Denisovich and Shawshank Ivan Denisovich and the Essay

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Denisovich and Shawshank

Ivan Denisovich and the Shawshank Redemption

Prison has been and continues to be used as a setting in literature because, by the very nature of a prison, it calls to mind certain issues for the audience to deal with. There is the fact that a prison houses inmates who are guilty of crimes against their will, as well as the social institutions that are unique to prison life. There is also the idea of injustice, since the prisoners are there because of the justice system which sometimes wrongfully convicts innocent people. But prisoners must find a way to maintain their dignity and a sense of self, or suffer the consequences of being destroyed as a human being. While there are numerous issues to discuss when dealing with a prison atmosphere, some of these issues are dealt with in two stories about imprisonment: One Day in the Life of Ivan Denisovich and The Shawshank Redemption. While these two stories deal with similar issues, there are distinct differences, not only in the way they address certain issues, but also in the style, characters, setting and time frame, as well as the human reaction of the main characters. The similarities and differences between the stories indicate the divergence between people and how they deal with adversity. While one story accepts imprisonment and attempts to take the situation one day at a time, the other refuses imprisonment and uses the system to escape.

The first story discussed in this paper is the Aleksandr Solzhenitsyn novel One Day in the Life of Ivan Denisovich which tells the story of a day in the life of a prisoner in the Soviet gulag system. It is set in a Stalinist labor camp in the winter of 1951, and describes what happens to a prisoner from the time he wakes up in the morning to the time he goes to sleep at night. The story is narrated by an unknown third party in the past tense, closely expressing the main character, Shukhov's, feelings, perceptions, and experiences to the audience. Called "free indirect discourse," this technique allows the narrator to be aware of things that only he knows about the characters, and makes it difficult to distinguish between the narrator's thoughts and the main character's thoughts.

For instance, when Shukhov visit's the infirmary and finds Kolya writing, Shukhov describes what he witnesses as "Kolya writing lines of exactly the same length, leaving a margin and starting each one with a capital letter exactly below the beginning of the last." (p. 20) But the narrator later informs the audience that what Kolya was writing was a side project, "but nothing that Shukhov would have comprehended. He was copying out his long new poem." (p. 22) Shukhov is obviously uneducated and unable to understand something as sophisticated as poetry, but the narrator does.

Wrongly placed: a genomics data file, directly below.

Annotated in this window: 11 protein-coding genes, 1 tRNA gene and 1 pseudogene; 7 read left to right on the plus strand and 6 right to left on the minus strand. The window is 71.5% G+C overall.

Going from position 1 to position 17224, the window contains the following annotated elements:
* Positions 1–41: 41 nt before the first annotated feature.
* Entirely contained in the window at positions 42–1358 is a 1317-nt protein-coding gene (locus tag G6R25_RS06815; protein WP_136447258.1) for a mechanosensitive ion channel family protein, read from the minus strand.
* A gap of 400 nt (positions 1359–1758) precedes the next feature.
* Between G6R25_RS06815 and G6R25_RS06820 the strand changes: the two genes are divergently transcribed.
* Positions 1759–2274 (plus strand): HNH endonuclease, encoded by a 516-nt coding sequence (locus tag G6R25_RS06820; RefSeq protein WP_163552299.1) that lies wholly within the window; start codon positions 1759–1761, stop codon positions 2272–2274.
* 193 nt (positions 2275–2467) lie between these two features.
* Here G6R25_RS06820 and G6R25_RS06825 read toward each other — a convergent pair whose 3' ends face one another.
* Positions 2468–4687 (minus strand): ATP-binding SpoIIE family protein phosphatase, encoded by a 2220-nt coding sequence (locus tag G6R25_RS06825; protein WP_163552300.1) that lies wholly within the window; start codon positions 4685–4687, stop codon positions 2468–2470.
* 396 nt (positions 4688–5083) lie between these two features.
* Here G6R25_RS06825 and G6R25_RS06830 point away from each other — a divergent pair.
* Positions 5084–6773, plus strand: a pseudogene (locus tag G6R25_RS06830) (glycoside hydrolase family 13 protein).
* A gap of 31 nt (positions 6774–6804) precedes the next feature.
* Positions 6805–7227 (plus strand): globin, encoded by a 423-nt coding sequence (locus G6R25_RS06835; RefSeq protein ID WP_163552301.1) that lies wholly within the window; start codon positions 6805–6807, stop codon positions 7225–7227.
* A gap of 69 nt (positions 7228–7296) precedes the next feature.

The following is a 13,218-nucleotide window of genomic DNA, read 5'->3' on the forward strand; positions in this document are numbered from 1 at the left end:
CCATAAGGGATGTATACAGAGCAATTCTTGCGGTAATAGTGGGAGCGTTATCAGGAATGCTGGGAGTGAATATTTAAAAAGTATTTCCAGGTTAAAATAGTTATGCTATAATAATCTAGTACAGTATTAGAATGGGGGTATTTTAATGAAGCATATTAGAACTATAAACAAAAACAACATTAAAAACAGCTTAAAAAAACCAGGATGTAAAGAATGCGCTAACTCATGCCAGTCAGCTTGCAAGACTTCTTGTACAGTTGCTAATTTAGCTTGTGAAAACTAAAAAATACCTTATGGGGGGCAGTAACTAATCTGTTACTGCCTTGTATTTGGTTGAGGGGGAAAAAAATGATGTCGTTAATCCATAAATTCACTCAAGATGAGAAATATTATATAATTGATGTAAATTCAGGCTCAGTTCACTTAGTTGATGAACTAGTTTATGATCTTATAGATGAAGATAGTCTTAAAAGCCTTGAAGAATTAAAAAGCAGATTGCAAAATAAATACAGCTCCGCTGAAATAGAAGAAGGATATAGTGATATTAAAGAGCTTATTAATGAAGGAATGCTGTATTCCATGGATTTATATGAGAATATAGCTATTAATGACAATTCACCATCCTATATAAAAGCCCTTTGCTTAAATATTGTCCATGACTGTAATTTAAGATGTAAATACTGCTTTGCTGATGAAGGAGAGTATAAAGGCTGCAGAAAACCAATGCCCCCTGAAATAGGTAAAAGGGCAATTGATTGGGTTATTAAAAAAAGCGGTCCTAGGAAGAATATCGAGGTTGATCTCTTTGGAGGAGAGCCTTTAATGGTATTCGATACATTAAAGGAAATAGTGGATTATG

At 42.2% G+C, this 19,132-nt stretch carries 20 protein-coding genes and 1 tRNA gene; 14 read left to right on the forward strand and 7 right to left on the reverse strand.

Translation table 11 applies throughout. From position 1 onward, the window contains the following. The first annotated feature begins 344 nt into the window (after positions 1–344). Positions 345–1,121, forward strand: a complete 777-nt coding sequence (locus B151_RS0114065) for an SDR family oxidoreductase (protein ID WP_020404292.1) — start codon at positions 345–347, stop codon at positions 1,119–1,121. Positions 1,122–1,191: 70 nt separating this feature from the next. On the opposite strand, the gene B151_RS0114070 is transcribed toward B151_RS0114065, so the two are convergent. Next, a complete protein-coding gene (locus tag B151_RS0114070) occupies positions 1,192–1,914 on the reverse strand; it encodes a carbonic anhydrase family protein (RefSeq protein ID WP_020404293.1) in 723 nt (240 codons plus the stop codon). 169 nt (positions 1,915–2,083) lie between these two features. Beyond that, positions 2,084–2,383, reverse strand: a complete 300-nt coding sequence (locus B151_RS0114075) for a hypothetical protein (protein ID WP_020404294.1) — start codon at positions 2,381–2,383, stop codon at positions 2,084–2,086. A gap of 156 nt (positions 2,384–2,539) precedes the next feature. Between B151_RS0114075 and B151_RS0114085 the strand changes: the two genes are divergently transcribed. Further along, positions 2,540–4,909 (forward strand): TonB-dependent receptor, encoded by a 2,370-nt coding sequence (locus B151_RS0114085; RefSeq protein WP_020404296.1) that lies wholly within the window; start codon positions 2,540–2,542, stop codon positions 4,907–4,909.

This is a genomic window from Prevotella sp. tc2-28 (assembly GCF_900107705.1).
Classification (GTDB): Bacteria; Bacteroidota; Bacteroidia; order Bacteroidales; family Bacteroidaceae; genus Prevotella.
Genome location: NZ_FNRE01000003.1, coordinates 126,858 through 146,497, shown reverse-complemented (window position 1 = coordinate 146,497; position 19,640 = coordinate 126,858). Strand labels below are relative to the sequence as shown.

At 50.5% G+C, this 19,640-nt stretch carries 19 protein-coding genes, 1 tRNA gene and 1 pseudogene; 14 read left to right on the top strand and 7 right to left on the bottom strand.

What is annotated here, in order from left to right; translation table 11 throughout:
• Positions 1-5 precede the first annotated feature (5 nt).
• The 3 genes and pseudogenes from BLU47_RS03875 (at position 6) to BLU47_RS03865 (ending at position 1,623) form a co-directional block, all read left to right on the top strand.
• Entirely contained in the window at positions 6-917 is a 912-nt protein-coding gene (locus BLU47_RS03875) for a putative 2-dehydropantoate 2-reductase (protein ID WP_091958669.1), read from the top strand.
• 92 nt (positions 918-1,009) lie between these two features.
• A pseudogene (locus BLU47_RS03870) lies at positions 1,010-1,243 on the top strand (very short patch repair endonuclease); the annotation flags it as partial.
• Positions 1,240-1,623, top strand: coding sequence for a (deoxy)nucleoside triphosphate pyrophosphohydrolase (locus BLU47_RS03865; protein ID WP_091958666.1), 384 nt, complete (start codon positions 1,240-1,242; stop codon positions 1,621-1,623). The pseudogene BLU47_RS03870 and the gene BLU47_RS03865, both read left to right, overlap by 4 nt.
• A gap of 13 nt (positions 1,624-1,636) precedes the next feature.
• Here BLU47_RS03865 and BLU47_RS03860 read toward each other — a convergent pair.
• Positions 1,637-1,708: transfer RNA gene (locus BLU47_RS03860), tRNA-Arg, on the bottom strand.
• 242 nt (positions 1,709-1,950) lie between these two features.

The main character is Ivan Denisovich Shukhov, a poor, uneducated peasant who has a family, but does not seem to care about them anymore and does not maintain any contact. Like many of the prisoners, Shukhov was wrongfully convicted, but has accepted his situation and his inability to do anything about it, except survive. His type of survival includes working diligently, and controlling the things that he can in an uncontrollable environment.

One of the main themes of the story is injustice. Many of the prisoners were wrongfully convicted or received punishments which most would consider to be extreme. And the camp is one large system of injustices, beginning with the frigid climate they are forced to live in, to the lack of privacy, proper food and the "Three days in the hole" Shukhov receives because he "didn't get up at the signal." (pp. 7-8) The prisoners are forced to endure a life of complete injustice. But in this world of injustice there is always the theme of faith, and how it can effect people in dire circumstances. While Shukhov is not a man of faith, he prays for favors from God. But he is still confined in a system that he has little control over and thus a larger sense of faith is also a theme in the story. Alyoshka, the devout Baptist, and represents the faith that religion that can bring to a person. Faith represents the innate ability of humans to keep going in the face of overwhelming adversity, the strength to continue when all else has failed. Shukhov uses faith as a way to pray for more food, putting his faith in bodily survival, not spiritual survival. Alyoshka chastises Shukhov for his faith in worldly things stating "we shouldn't pray for somebody to send us a parcel, or for an extra portion of skilly [rations]…we must pray for spiritual things, asking God to remove the scum of evil from our hearts." (p. 176)